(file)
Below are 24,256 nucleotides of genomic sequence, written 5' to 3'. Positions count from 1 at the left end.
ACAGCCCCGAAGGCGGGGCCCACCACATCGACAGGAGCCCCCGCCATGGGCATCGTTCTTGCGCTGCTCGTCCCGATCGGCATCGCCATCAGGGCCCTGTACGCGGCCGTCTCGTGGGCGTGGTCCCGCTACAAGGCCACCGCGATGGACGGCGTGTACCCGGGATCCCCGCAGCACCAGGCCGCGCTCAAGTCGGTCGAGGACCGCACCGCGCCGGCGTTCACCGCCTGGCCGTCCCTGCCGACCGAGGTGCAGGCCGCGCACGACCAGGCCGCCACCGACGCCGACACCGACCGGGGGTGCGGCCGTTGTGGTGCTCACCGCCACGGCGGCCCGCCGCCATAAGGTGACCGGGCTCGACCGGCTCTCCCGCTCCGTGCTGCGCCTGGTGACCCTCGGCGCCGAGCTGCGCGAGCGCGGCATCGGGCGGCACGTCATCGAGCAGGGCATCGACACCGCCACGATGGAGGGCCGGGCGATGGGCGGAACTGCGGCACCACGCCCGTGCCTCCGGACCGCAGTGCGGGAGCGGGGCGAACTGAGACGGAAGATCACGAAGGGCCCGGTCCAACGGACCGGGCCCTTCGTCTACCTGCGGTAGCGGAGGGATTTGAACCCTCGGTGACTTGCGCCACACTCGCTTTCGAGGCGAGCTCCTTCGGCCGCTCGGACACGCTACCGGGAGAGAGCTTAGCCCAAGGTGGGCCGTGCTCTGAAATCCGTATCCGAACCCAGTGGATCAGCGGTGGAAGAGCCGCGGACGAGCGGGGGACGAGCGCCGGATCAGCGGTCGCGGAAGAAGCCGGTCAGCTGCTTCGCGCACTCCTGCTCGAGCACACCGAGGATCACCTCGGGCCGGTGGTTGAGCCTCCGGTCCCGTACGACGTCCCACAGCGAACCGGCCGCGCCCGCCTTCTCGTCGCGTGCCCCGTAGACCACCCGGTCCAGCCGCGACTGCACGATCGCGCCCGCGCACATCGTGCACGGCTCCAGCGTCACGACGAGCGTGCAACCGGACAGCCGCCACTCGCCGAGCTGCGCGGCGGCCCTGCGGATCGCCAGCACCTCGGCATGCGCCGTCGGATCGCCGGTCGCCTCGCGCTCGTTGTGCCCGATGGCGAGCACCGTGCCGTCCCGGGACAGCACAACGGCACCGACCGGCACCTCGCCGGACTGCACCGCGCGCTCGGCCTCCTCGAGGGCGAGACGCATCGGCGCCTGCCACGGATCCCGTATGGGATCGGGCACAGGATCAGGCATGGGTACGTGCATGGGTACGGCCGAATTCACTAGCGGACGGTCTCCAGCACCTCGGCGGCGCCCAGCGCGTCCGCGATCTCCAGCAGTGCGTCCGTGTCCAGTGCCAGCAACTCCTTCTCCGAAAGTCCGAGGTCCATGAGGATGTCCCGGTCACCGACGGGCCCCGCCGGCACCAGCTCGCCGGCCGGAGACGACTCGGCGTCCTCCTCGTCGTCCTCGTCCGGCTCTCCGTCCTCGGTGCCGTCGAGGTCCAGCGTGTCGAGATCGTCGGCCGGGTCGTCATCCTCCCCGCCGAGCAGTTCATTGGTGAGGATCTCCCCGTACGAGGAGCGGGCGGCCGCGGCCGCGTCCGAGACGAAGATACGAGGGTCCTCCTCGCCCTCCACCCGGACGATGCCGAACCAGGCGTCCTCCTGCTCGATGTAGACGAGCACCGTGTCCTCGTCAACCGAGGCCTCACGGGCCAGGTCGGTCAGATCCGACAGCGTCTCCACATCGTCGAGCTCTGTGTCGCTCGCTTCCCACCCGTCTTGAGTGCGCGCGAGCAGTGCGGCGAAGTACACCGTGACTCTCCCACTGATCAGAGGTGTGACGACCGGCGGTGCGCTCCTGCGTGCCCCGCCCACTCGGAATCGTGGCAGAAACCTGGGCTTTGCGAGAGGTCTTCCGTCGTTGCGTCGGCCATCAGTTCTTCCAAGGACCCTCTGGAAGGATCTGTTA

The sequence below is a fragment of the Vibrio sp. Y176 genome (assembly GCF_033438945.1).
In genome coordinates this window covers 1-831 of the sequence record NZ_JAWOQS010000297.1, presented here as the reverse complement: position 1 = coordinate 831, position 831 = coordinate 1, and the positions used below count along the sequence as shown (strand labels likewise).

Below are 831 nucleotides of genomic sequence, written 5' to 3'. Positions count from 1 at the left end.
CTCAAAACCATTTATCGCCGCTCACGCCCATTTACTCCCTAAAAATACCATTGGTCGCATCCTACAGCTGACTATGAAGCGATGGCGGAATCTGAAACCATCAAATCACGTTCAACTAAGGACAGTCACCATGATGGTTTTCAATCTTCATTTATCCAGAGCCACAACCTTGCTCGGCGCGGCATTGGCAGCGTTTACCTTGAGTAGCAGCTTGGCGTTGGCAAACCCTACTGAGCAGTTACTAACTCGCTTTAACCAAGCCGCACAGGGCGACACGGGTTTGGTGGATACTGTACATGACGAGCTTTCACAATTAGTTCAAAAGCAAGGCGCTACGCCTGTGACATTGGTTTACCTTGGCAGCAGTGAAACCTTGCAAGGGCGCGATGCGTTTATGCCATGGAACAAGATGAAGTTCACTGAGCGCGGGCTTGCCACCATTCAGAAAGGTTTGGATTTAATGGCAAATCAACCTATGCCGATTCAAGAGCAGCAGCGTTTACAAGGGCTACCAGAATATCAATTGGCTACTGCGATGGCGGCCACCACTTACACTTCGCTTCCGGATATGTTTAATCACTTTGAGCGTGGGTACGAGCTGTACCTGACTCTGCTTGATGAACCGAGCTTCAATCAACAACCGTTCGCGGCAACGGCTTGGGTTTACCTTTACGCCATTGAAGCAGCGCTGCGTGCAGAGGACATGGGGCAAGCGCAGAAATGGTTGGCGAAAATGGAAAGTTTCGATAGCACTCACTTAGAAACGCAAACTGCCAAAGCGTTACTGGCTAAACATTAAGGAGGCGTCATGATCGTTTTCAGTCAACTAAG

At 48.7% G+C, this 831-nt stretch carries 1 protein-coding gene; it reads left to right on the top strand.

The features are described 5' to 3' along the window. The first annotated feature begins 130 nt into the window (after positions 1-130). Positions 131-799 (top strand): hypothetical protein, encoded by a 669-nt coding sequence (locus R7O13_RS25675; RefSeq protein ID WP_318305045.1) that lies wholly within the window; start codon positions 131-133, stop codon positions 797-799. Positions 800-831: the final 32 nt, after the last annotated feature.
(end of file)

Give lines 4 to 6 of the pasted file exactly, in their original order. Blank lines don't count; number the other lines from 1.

In genome coordinates this window covers 1-831 of the sequence record NZ_JAWOQS010000297.1, presented here as the reverse complement: position 1 = coordinate 831, position 831 = coordinate 1, and the positions used below count along the sequence as shown (strand labels likewise).

Below are 831 nucleotides of genomic sequence, written 5' to 3'. Positions count from 1 at the left end.
CTCAAAACCATTTATCGCCGCTCACGCCCATTTACTCCCTAAAAATACCATTGGTCGCATCCTACAGCTGACTATGAAGCGATGGCGGAATCTGAAACCATCAAATCACGTTCAACTAAGGACAGTCACCATGATGGTTTTCAATCTTCATTTATCCAGAGCCACAACCTTGCTCGGCGCGGCATTGGCAGCGTTTACCTTGAGTAGCAGCTTGGCGTTGGCAAACCCTACTGAGCAGTTACTAACTCGCTTTAACCAAGCCGCACAGGGCGACACGGGTTTGGTGGATACTGTACATGACGAGCTTTCACAATTAGTTCAAAAGCAAGGCGCTACGCCTGTGACATTGGTTTACCTTGGCAGCAGTGAAACCTTGCAAGGGCGCGATGCGTTTATGCCATGGAACAAGATGAAGTTCACTGAGCGCGGGCTTGCCACCATTCAGAAAGGTTTGGATTTAATGGCAAATCAACCTATGCCGATTCAAGAGCAGCAGCGTTTACAAGGGCTACCAGAATATCAATTGGCTACTGCGATGGCGGCCACCACTTACACTTCGCTTCCGGATATGTTTAATCACTTTGAGCGTGGGTACGAGCTGTACCTGACTCTGCTTGATGAACCGAGCTTCAATCAACAACCGTTCGCGGCAACGGCTTGGGTTTACCTTTACGCCATTGAAGCAGCGCTGCGTGCAGAGGACATGGGGCAAGCGCAGAAATGGTTGGCGAAAATGGAAAGTTTCGATAGCACTCACTTAGAAACGCAAACTGCCAAAGCGTTACTGGCTAAACATTAAGGAGGCGTCATGATCGTTTTCAGTCAACTAAG